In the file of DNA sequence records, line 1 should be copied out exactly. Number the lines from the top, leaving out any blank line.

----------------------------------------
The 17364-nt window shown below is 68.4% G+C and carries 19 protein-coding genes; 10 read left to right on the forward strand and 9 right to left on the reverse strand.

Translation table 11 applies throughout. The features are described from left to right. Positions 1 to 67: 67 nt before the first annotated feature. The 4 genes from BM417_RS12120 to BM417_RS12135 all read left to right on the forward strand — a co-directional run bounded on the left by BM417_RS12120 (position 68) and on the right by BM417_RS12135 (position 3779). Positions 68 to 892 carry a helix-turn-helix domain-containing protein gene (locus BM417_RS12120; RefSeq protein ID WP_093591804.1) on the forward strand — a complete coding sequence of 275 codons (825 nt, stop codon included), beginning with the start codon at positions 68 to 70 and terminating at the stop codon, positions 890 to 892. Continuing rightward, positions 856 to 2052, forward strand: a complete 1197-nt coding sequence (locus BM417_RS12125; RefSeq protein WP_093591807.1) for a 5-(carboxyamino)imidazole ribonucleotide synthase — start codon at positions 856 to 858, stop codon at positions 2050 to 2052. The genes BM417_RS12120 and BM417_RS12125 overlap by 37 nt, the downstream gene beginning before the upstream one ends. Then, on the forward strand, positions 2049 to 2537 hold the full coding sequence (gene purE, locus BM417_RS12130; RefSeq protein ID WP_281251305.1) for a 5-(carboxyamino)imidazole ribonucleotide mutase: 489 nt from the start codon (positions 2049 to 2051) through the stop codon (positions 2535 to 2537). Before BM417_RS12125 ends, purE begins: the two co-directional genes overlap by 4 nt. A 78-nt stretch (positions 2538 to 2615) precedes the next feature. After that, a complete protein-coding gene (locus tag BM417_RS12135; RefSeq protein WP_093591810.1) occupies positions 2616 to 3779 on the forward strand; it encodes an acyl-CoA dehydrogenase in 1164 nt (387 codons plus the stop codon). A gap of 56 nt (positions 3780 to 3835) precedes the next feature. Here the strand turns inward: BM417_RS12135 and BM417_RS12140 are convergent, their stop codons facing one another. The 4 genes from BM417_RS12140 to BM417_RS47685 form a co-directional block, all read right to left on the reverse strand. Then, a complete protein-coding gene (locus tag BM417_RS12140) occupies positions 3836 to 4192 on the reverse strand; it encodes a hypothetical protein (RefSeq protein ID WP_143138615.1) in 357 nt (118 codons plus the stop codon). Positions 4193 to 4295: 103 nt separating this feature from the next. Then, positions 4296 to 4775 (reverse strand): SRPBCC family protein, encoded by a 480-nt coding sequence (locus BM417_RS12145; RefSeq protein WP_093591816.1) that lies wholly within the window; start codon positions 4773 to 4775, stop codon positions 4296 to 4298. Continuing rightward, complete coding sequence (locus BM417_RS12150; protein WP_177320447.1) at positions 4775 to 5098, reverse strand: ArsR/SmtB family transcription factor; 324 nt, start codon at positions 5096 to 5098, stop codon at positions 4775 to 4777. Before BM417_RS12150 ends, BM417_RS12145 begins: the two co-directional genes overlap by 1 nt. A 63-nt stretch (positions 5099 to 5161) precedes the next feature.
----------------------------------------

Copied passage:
The 17364-nt window shown below is 68.4% G+C and carries 19 protein-coding genes; 10 read left to right on the forward strand and 9 right to left on the reverse strand.